4. “My objections are more based on his apparent belief that rocknroll is not good enough.” This could be me talking about Peter.

  5. Hmmm.

    I do think a bit of the Jackson thing is that he was a New York transplant for many years (I think he lives in Berlin, now) and there is clearly an NYC attitude that Joe may have ruffled.

    I never really considered the “R&R is not good enough” aspect of any artist, and I think my sensibilities are pretty close to Peter’s.

    I think of it more as an artist–and I suppose musician, although I don’t really think of myself as one, though I certainly can play–who makes a splash, and is smart.

    Well, to those dynamic, be they painters (Picasso, Van Gogh, Calder), or writers (Henry James, Herman Melville), or filmmakers (Fellini, Renais, Kubrick) or musicians (Stravinski, Miles, Coltraine, or any of the guys I listed in the article) and if they are smart, they always wonder where they can go next.

    I know that in my own guitar playing, I can easily see how a curious mind would want to find different patterns and rhythms on the fret board that are interesting and challenging. I happen to really love playing rock’n’roll more than I am interested in exploring jazz or other formats, but I think the artists who are the trendsetters want to go there.

    But, I don’t think that means they are necessarily dissing where they came from.

    OTOH, when I look at most of the writing and fiction I did 25 years ago, most of it makes me shudder because it seems pretty primitive compared to what I do now, relative to age and experience.

    That doesn’t mean it is bad, but, well, at least personally, it seems or feels kind of embarrassing (I am sure you guys have all had that experience?).

    Anyway, I see Jackson’s “evolution” as just one of a classically trained musician eventually gravitating to his real roots. And, well, to compose for an orchestra is no easy task (as I have said, the second movement of Beethoven’s 7th is rock’n’roll to me, as is the entire 9th, and I think if Ludwig were alive today he would have green spiky hair and play out of a Marshall stack).

    Ultimately, though, rock or not, at least here, it is the music and the thought and attitude behind the music that binds me/us. I am looking for work that is interesting. Sometimes it is the Ramones. Sometimes Joni. Sometimes Dylan. Sometimes Arcade Fire. And, sometimes Jackson.

  6. I agree, piano players are rarely content to “merely” rock, probably because more sophisticated chords usually sound better on piano than other instruments, and because of all that damn training. One of my best friends is an incredible jazz piano player and he CAN’T play rocknroll. We have to meet on our common ground of funk or blues when we play together.

    Ever since I became aware of the difference between music appreciation as a listener and as a musician, I’ve tried to avoid analyzing a song until I already like it. A long time ago I realized that a whole lot of musicians have terrible musical taste. Do you and Steve agree with that?

  7. Motherfucker! I have never said rock ‘n’ roll wasn’t enough. Hmm, but if I had to only listen to what my buddy Steve calls rock ‘n’ roll I would probably kill myself, as my friend Richard did last year, by hanging, for no apparent reason at all. Richard loved the rock, but also the electronica and some trance and hip hop. He sent out a Xmas CD every year to his friends with his favorite tunes from the year before. It wasn’t all to my taste, but it was a huge gift.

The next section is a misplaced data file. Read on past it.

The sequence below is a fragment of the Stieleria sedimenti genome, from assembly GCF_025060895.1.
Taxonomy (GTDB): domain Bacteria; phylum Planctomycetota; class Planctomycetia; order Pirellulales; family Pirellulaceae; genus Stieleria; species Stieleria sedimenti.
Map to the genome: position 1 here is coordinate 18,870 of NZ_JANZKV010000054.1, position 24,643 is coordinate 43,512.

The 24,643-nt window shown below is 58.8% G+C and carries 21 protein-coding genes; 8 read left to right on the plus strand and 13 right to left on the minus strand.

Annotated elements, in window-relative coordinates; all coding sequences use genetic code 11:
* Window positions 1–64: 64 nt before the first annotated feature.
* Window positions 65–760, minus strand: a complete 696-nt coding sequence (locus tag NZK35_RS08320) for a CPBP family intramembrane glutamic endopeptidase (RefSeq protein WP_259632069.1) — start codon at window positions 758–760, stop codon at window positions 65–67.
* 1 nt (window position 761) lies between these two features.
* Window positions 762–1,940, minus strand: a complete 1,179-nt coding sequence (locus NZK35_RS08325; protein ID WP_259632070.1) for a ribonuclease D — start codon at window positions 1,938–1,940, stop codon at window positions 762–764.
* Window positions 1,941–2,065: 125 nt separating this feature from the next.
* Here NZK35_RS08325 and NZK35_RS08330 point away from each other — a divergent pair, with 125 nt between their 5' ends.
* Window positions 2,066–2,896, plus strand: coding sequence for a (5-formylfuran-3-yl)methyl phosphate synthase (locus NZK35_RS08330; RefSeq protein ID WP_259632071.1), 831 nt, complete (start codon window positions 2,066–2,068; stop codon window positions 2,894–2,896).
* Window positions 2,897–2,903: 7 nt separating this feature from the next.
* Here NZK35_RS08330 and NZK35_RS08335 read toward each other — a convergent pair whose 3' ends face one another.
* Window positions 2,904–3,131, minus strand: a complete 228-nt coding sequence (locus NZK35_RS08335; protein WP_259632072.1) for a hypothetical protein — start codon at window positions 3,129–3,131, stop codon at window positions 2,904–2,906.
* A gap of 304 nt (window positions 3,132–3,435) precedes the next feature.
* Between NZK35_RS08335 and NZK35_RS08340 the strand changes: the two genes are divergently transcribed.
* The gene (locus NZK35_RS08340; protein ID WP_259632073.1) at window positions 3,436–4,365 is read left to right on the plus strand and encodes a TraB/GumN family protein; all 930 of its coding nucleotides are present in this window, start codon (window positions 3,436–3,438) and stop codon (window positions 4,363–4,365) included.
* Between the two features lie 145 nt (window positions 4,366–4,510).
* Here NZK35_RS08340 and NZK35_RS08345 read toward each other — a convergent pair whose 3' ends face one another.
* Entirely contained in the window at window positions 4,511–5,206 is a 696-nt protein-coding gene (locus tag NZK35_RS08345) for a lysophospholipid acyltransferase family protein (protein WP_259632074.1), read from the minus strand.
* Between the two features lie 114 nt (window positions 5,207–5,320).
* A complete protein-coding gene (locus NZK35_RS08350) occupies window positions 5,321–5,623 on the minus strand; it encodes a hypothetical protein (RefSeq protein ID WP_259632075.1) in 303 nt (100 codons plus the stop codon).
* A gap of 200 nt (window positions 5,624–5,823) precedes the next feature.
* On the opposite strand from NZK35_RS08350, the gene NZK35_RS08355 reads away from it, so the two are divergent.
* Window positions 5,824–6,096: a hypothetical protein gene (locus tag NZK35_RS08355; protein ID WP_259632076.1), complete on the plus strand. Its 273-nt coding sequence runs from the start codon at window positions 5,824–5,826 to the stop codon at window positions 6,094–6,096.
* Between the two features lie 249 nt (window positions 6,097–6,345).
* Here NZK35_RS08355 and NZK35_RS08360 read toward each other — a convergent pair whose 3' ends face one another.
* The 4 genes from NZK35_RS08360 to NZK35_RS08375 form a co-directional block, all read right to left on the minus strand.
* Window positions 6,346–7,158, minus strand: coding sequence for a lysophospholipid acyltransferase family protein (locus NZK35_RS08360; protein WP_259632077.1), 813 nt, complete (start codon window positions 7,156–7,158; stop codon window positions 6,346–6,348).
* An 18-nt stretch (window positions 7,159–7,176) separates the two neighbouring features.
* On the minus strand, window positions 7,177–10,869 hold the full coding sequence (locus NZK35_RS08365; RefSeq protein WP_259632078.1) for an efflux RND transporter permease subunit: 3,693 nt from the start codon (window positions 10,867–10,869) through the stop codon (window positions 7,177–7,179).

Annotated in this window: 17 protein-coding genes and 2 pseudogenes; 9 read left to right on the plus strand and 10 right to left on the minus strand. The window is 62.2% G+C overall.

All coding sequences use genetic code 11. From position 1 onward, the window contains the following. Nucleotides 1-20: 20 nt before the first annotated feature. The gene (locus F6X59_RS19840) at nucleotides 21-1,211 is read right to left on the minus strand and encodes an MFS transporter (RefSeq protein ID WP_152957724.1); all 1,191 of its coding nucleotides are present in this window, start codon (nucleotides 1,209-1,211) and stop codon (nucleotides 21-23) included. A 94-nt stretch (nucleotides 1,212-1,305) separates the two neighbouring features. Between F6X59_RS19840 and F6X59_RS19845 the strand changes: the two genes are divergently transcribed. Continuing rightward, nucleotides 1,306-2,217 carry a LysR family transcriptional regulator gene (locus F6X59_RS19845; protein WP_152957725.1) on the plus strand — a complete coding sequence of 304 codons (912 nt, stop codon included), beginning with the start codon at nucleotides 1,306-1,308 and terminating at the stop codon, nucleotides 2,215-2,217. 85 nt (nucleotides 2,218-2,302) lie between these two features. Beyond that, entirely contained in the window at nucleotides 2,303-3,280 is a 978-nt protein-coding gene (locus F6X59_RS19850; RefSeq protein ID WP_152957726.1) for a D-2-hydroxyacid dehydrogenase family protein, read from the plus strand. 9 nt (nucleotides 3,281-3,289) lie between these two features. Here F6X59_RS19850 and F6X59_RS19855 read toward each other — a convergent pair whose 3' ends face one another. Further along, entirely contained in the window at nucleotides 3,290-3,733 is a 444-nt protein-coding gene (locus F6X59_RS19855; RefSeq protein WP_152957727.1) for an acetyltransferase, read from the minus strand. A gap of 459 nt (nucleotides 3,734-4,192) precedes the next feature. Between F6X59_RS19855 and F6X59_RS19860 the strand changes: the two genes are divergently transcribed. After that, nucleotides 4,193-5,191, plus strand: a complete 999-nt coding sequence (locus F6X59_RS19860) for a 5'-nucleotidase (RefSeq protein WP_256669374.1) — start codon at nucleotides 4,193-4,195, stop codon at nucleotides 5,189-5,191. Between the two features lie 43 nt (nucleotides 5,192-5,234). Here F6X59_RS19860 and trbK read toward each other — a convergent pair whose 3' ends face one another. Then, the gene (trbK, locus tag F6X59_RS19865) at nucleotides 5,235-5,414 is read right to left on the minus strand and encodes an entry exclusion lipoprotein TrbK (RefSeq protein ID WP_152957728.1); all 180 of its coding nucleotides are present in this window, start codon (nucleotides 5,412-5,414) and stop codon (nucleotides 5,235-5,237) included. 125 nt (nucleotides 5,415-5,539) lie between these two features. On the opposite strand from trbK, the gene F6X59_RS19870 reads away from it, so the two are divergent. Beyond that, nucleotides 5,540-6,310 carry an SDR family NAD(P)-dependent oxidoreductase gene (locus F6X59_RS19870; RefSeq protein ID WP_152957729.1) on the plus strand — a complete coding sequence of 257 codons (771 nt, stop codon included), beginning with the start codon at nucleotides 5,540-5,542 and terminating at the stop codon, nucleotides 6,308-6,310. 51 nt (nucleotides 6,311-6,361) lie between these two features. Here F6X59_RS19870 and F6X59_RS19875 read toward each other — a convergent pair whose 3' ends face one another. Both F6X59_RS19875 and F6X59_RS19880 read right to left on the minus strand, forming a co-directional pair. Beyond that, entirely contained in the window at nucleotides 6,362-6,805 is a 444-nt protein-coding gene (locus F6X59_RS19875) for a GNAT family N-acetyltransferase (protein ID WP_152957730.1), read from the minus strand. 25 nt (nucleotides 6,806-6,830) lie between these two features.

Oh, he was English, so he had a slightly different take on these things.

    Funny that I started quoting Suicide in these pages this week (romantically) and Steve and I both land on godawful actual suicides in our freaking lives of rock. It sucks.

    Richard loved Wire. He was in a band in the early 80s in which he played a homemade synthesizer. I miss him.

    • Sigh. It is all so subjective, Gene, don’t you think? I go back to Toby Keith’s “Red Solo Cup,” which I still cannot believe is a real song, as opposed to part of an SNL joke ad. But that guy sells millions of records worth of xenophobic crap.

      But, your post reminds me of performing arts camp, where every summer I play in the string band. there are usually a few acoustic guitar players, along with violin, viola, cello, mandolin, and other interested folks.

      well, usually the violin and cello folks have been formally trained as musicians, while the guitar players not.

      so, when we are playing a chart from a song, those folks can follow easily, sight reading the notes (which I cannot, I can read the form, but not really the notes, at least on sight). so, those guys smoke through the form.

      however, when it comes time to jam or solo, they are lost and don’t know what to do, while the guitar players with less of that formal training are totally ready to cut loose.


      sorry for both your losses, Steve and Peter.

  8. To Gene’s point about talented musicians with no taste, I agree wholeheartedly. My class reunion was a few weeks ago and the bass player from the old high school jazz band had his band do the music. Now, keep in mind that music I like would kill Peter, but the stuff this guy’s band played was about as horrible as can be before you get to Beyonce and Ellie Goulding – “Wonderful Tonight” “Margaritaville” “Funky Town” ugh. And this guy can play circles around me on bass.

    Then there are talented musicians who have no passion for music at all. Black Sabbath is the same as Billy Joel as long as the paycheck is there. This is why I was so impressed by Jimmy Page in “It Might Get Loud” pulling out Link Wray’s “Rumble” and playing air guitar like a 15-year-old. Nice to see the passion’s still there.

    By the way, somebody’d better get over to Peter’s house and check Lucy for bruises.